Looking for chai on the road

On road trips I’ve got used to stopping at road-side shacks for a tea now and then. The trip to Kumaon last month was the first time I found this to be difficult. As we travelled north of Almora, traffic thinned out and the little shacks by the road where you can normally stop for a chai or an omelette were hardly visible.

We peered with fading hope at little stores. Some had fresh food, but all had the shiny packets of trans-fats loaded with either salt or high-fructose corn syrup (sometimes both), liberally doused in sulfite containing preservatives, which are consumed in large quantities by travellers, after which the non-biodegradable packaging is dumped into the hillside. All of them also stocked highly sugared drinks in large plastic containers, which leak bisphenols into your body, and into the environment, when the empties are dumped out of cars. Very seldom did we find a place with a working kitchen. This was very specific to this part of Kumaon; closer to the lakes one could find the normal density of roadside eateries. Nor was it the mountain-hugging roads which made such shops difficult; even inside the small towns and villages we passed, a chai or a fresh snack was not so easy to find.

Our best finds were always close to a town. Outside Almora, on the Binsar road we found a wonderful bakery and cafe. Little terraces with potted plants overlooked a valley. Someone recommended the almond butter cake; we added a pie because the waiter told us it had just been baked. Both were superb with the steaming cups of tea they gave us. Uttarakhand has begun to produce an interesting variety of cheeses, and I selected a few from the counter to eat over the next few days.

Eventually, the most relaxed place that I found for chai was the dining area of our hotel in Munsiyari. The cook had a way with the chai and omelettes, and the pleasantly chatty waiter knew when to leave you alone with the view. The window looked over the town at the nearby Panchachauli massif. Even though the air was not clear enough for the wonderful views which gives Munsiyari its reputation as a place to visit, the place was wonderfully relaxed.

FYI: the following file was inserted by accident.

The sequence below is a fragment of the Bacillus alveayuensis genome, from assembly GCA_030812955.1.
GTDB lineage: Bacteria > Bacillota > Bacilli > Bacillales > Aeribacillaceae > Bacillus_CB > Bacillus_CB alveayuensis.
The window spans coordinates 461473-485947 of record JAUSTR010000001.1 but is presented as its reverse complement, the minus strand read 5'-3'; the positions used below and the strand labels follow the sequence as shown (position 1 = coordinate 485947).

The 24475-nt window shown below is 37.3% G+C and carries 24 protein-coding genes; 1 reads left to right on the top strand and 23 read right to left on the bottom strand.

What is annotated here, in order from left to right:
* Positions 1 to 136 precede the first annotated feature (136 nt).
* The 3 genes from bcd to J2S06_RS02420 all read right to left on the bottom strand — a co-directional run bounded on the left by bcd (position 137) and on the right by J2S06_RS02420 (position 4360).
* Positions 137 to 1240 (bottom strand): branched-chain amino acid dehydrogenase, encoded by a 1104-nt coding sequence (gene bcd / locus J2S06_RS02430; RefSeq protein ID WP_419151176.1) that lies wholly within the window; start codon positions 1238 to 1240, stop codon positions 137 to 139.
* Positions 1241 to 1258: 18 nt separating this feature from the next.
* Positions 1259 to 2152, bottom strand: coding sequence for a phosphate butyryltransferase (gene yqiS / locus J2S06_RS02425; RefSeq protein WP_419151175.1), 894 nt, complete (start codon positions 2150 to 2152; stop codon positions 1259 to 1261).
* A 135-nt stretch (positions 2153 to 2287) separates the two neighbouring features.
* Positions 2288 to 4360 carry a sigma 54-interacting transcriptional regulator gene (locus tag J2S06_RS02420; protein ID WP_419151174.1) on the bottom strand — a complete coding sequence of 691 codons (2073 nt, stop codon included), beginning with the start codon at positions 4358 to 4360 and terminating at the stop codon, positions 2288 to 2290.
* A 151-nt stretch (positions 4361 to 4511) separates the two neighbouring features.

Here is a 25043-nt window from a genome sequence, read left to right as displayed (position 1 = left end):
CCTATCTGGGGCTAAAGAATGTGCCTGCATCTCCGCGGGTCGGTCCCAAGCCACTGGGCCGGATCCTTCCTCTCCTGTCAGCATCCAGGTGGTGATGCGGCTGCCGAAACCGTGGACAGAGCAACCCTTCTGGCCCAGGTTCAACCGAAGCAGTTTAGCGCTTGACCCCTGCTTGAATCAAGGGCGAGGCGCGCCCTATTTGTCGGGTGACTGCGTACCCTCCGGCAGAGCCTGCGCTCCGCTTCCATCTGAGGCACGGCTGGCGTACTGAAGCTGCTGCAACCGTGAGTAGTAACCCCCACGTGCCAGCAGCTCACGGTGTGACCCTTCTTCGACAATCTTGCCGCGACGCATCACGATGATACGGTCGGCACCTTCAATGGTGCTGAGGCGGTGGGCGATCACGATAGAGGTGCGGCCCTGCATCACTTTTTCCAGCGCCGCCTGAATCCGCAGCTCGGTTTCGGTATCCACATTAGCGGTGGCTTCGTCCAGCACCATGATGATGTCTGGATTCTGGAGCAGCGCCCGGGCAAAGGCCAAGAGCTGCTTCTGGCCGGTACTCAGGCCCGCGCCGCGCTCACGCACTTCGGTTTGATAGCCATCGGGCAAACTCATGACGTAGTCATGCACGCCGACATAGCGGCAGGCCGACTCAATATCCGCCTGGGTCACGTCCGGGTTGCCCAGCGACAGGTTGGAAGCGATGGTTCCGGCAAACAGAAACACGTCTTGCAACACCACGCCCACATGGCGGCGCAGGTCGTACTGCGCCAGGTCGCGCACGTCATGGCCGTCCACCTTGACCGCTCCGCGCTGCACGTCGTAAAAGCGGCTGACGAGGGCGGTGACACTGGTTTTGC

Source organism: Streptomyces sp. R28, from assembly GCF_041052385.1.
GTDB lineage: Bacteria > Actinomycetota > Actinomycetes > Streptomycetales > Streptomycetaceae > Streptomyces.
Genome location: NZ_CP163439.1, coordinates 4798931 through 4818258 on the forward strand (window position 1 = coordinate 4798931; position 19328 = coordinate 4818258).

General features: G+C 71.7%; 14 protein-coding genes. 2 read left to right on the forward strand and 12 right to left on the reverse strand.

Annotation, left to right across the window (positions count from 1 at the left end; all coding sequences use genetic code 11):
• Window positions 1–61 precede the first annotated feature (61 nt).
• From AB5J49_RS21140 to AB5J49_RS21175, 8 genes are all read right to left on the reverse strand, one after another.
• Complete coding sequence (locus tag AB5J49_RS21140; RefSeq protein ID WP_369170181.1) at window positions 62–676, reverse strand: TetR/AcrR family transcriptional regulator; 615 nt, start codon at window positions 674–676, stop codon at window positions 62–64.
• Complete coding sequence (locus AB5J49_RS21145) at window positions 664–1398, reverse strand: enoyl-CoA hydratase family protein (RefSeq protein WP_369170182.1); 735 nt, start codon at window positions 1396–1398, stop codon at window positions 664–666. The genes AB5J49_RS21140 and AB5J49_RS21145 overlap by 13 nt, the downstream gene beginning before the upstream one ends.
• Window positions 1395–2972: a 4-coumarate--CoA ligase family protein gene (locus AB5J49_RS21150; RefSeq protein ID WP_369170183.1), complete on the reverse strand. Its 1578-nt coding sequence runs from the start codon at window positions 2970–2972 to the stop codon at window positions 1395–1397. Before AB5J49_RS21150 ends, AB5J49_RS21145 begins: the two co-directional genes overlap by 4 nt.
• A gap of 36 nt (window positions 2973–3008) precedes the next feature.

By I. J. Khanewala

I travel on work. When that gets too tiring then I relax by travelling for holidays. The holidays are pretty hectic, so I need to unwind by getting back home. But that means work.


    1. I think this could be localized. A month before that I was in another part of the Himalayas and found all the usual shacks. That said, there’s much more of this packaged stuff. The terrible thing is that across the country you can see these bright discarded plastic packets polluting the landscape.


  1. Thank you again for taking me “with” you and the Family. As for ‘what’s wrong with people’ the Dead Kennedys (hardcore punk group from the 80s/90s) said right in the title to their album, “Give me Convenience or Give Me Death.”

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      1. Packaging plastic in plastic does sound like a bad idea. If recycling means just using multiple times, then it is still equivalent to single use with a longer shelf life. If it is recyclable in the sense that it can be turned into useful new products again and again (unlikely) then I wonder what fraction of recyclable plastics are actually recycled. That’s something worth finding out. That would tell me how much the added non-recyclable weight adds.

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      2. I don’t know about the rest of the world, but the US isn’t doing very well. I decided that for myself the thing to do is avoid single use plastics whenever I can and use fewer when I can’t avoid them. Maybe that just soothes my conscience but I think it does something more — it puts my money into businesses that are trying to turn the tide. I found detergent that comes in small paper boxes and is made into sheets. Much better than a giant plastic tub. I use bar soap instead of bottled soap. I drink from a water bottle that lasts for years. I keep looking for more shifts in this direction for other products. I have plastic bags to store food, but I wash and reuse them for sometimes years. It’s an empty gesture because my groceries come in giant plastic bags. With COVID there’s no taking your bags into the store any more. The bags all say “recycle this bag” but that’s a joke. It’s just marketing. There is no way to recycle those bags. Paper bags are fine with me, but, again, they aren’t there any more.

        It’s funny how in this country there’s all this yammering about clean energy but people don’t think that plastic is made from petroleum… I might be totally meaningless in the grand scheme, but I think if I can’t do everything, at least I can do something.

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  2. Plastics create hot burning fuel which consumes other waste. But burning waste to produce energy is resisted by environmentalists fearing air pollution. Lee County, Florida, however, persisted using scrubbers to clean the air. Regular testing over a ten-year period found no significant pollution, and now Lee County also burns the waste of surrounding counties that otherwise would be put into landfills. It is an expensive technology that ultimately pays for itself. About thirty-five years ago I wrote a paper on waste that promoted “reduce,” “reuse,” and “burn” but it gained no traction because those who were interested wouldn’t go beyond reduce.

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